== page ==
Show Preview | Masters of the American West

Los Angeles, CA
Autry Museum of the American West, February 11-March 26

Curt Walters, Accesso, oil, 20 x 30.

Curt Walters, Accesso, oil, 20 x 30.

This story was featured in the February 2017 issue of Southwest Art magazine. Get the Southwest Art  February 2017 print issue or digital download now–then subscribe to Southwest Art and never miss another story.

Once a year, a select group of leading western artists chips in on the Autry Museum’s mission to share the diverse stories and experiences of the American West. The prestigious Masters of the American West Art Exhibition and Sale, which celebrates its 20th anniversary this year, opens at the Autry on Saturday, February 11. On view are 275 paintings and sculptures by nationally esteemed artists Len Chmiel, Bill Anton, George Carlson, Kyle Polzin, Billy Schenck, Mick Doellinger, and 70 other top-billed names.

Event sponsors and ticket holders can get a sneak peek at artworks in an early preview at 8:30 a.m. on opening day. The ticketed opening-day events continue with presentations by award-winning artists John Fawcett and Tammy Garcia and a luncheon and awards presentation. That evening, patrons can mingle with the artists at a lively cocktail reception and fine-art sale where the works are sold in a fixed-price draw.

In an exhibit that the Autry’s chief curator, Amy Scott, describes as “dynamic and diverse,” visitors can expect to see varied contemporary and historic western imagery, from Native American narratives and the modern cowboy experience to rural landscapes and still lifes depicting the material culture of the West. Participating artist JoAnn Peralta “really went above and beyond,” notes Scott, “going deeper into historical research of the old Southwest.” Other works set the story for frontier expansion, she says, pointing to historical narratives by Robert Griffing and John Buxton that portray America’s colonization experience in the East.

In years past, Masters has included a sampling of new talents in the show. This year, however, Scott says the museum is bringing back a “handful of key artists” who have historically been a part of the show and have helped define the western art genre, including Curt Walters, John and Terri Kelly Moyers, Thomas Quinn, Luke Frazier, Herb Mignery, and William Shepherd. A section featuring miniature artworks appears again this year and includes works by guest artists like John Budicin, Adam Smith, Cliff Scott, Lori Forest, and Conchita O’Kane.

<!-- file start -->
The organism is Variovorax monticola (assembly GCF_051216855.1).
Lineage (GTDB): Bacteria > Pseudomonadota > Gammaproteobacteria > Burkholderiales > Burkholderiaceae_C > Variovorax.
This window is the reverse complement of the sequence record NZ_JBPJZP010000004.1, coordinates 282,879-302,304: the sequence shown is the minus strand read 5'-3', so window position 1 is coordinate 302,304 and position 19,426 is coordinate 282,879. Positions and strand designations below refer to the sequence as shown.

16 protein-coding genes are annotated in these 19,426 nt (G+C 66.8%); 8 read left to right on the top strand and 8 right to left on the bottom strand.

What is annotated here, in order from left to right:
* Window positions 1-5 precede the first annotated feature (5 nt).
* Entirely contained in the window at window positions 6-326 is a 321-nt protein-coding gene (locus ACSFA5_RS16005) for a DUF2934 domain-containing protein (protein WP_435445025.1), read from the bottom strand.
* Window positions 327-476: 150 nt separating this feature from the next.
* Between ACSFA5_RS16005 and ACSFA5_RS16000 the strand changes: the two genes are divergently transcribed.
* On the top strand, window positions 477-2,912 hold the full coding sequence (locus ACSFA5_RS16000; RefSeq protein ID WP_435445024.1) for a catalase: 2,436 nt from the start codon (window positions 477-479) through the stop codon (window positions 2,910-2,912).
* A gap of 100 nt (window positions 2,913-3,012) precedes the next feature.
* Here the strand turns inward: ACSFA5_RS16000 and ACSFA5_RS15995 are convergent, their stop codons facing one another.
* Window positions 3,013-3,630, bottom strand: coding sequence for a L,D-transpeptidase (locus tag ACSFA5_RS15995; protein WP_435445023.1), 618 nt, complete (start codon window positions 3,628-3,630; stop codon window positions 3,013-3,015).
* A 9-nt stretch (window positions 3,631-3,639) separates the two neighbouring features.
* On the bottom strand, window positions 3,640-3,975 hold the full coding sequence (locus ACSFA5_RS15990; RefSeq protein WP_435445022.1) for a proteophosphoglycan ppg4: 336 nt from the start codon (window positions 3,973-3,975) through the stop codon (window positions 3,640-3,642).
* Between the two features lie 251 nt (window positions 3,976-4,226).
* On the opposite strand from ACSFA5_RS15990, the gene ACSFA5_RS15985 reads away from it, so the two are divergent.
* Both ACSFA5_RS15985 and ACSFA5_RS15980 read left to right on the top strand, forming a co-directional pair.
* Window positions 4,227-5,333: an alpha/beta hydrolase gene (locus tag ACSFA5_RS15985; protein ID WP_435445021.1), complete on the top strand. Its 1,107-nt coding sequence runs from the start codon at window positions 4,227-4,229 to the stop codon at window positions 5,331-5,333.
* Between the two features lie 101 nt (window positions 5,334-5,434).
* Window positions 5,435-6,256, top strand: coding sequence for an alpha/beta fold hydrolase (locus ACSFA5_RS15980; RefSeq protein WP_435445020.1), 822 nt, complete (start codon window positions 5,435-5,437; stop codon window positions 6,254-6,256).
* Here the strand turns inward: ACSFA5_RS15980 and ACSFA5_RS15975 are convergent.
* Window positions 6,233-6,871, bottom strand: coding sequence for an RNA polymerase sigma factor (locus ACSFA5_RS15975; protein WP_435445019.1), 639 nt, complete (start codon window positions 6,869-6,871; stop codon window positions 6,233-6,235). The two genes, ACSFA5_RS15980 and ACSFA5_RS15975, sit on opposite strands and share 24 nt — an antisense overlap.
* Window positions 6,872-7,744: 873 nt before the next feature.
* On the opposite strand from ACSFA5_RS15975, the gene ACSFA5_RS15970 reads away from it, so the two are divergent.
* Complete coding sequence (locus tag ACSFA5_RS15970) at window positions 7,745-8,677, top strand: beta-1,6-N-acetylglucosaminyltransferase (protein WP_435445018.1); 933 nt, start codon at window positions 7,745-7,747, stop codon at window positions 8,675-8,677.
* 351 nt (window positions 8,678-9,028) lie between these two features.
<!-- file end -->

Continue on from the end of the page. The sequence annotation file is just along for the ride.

As always, artists were challenged to create their very best works for Masters, honoring the vision of the event’s key founding member John J. Geraghty, who passed away in 2015. Geraghty’s famously high standards helped the event ascend to the top ranks among western art shows. “John’s vision and muscle brought Masters to fruition,” says Scott. “We’re keeping up the emphasis on quality he promoted. It’s part of his legacy.”

It’s a legacy Billy Schenck embraces as he gears up for his third year in Masters. “It’s a little like going to the Oscars,” laughs the Santa Fe artist, whose works range from western landscapes to cowboy pop art. Schenck says he took a more traditional and classic approach in the four works he created for the show. In his ambitious 55-by-70-inch painting UNDER THE GREAT WESTERN SKY, he referenced 14 different film slides he shot in Navajo country over the years, “stitching together” a detailed narrative with two Navajo figures on a sun-drenched mesa. “It’s a scale I haven’t done in years,” says Schenck. “It’s important to put—regardless of scale—the strongest work you’ve got in Masters, just because of the show’s audience and legacy.”

Longtime Masters participant Len Chmiel also brings four works to the show, including EVIDENCE OF LIFE, a winter scene portraying a pristine spot along the Frying Pan River in west-central Colorado. “It demonstrates how conceptual yet realistic he can be,” says Scott of the piece. “Len can do that like nobody else.” In the 45-by-60-inch work, part of a series of abstracted water pieces he’s been working on, Chmiel says he wants people to feel like they’re there in the landscape, looking at the water. “I really try to involve the viewer,” he says. Chmiel, a three-time Artists’ Choice award winner at Masters, still thinks about Geraghty’s standards when he chooses what to paint for the show. “John’s legacy is obvious,” he says. “The people who are moving Masters forward are doing a good job carrying on the intent of the show, and there’s an enthusiasm that’s infectious. It just seems like it’s going to get better and better. I’m really happy to be a part of it.” —Kim Agricola

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This story was featured in the February 2017 issue of Southwest Art magazine. Get the Southwest Art  February 2017 print issue or digital download now–then subscribe to Southwest Art and never miss another story.

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